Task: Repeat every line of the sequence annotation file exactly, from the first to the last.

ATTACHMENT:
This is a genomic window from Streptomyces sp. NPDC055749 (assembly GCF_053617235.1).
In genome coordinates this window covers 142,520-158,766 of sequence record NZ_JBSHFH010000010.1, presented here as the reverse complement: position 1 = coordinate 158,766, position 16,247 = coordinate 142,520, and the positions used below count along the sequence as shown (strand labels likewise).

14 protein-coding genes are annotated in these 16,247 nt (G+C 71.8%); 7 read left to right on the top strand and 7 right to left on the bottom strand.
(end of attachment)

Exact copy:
This is a genomic window from Streptomyces sp. NPDC055749 (assembly GCF_053617235.1).
In genome coordinates this window covers 142,520-158,766 of sequence record NZ_JBSHFH010000010.1, presented here as the reverse complement: position 1 = coordinate 158,766, position 16,247 = coordinate 142,520, and the positions used below count along the sequence as shown (strand labels likewise).

14 protein-coding genes are annotated in these 16,247 nt (G+C 71.8%); 7 read left to right on the top strand and 7 right to left on the bottom strand.